First, this is another PNG river trip - I post it under Australia / NZ as it seems a closer link than under Asia (and more chance of pack rafters approaching from Australia than Asia).
Having been a bit lazy over the last couple of weeks I decided to go for a longer day trip than usual and so on the Sunday morning I headed off on the first stage which was a pretty easy 10Km walk along what was mainly a non-sealed but graded road. I always enjoy the walk as people are happy and friendly and you see so much more than from a speeding car. Its not that white people are unknown as there are plenty in town but I don’t think many walk and so people are genuinely pleased to see you. It’s a constant exchange of Good Morning and for the very old or those who appear to hold a position of respect a handshake and all the while you hear ‘WhitemanWhiteman’, BossMan’ and, from the smaller kids, my faourite ‘MastaMan’ which they use like it’s your actual name (they wont say ‘hello Whiteman’ or ‘hello BossMan’ but they will come up and say hello ‘MastaMan’). Ever so often there will be scattered playing cards along the road and kerbside, often just outside one of the frequent mini or informal bars – not sure if it’s the winner or looser throwing them but great for the card sellers. Then, after a gift of passion fruit from an old lady and a quick detour to see some kids singing at Sunday School and its down to the river and out with the packraft (Supai Flatwater Canyon). It’s a quiet stretch I have chosen to launch from so I just have four or five kids yelling out to me and then I’m off.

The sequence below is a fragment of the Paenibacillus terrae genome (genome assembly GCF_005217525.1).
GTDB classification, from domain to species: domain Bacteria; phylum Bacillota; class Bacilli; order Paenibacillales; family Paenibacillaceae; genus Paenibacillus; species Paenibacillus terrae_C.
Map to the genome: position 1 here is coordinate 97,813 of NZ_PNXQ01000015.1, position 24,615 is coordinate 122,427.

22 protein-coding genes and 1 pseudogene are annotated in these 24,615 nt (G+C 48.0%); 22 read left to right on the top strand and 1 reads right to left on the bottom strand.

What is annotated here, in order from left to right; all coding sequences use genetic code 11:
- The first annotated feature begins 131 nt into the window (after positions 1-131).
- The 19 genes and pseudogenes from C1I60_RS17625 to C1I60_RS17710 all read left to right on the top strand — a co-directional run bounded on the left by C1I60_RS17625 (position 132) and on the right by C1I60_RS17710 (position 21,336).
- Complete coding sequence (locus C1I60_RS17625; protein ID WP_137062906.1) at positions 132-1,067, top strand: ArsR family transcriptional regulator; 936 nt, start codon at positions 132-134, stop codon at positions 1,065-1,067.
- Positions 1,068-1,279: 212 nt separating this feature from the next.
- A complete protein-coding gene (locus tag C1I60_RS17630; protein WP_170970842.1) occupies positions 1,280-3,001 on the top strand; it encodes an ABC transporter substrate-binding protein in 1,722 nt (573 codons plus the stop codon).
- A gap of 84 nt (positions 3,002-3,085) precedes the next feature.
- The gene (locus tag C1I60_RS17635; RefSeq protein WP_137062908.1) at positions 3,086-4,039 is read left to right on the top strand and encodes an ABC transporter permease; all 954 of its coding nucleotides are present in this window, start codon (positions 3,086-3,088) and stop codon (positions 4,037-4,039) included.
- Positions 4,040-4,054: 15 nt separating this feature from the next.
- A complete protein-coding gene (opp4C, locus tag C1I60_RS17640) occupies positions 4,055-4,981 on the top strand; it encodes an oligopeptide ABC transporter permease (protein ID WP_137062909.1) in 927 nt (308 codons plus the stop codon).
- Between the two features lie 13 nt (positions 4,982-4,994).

My backpack for the walking is 10 litres capacity so I constantly try different combinations of equipment and this time I have gone with still wearing my runners while on the river and ditching the rash shirt for a light jacket for wearing afterwards (as the weather has turned a bit colder). I still have the bulky Garmin 64s (it will get satellite reception where nothing else will but if its anything like my previous 60 & 62 models not even slightly waterproof whatever Garmin might say). Recent strong rains have changed the river and some large tree trunks have been washed away and others have taken their place. Combined with quite low waters it requires constant attention to avoid rocks and branches. There are a couple of patches where I doubt I would have stayed upright on an inner tube and having a paddle certainly helped navigate past the larger obstructions. At one time I got caught between the current and a quite strong eddy which nearly toppled me over and after that I learnt not to fight in those situations and just let the boat turn around before paddling out. As for the water in the boat, well I just had to accept it and the mini rough parts were frequent enough to make stopping to empty the boat a waste of time.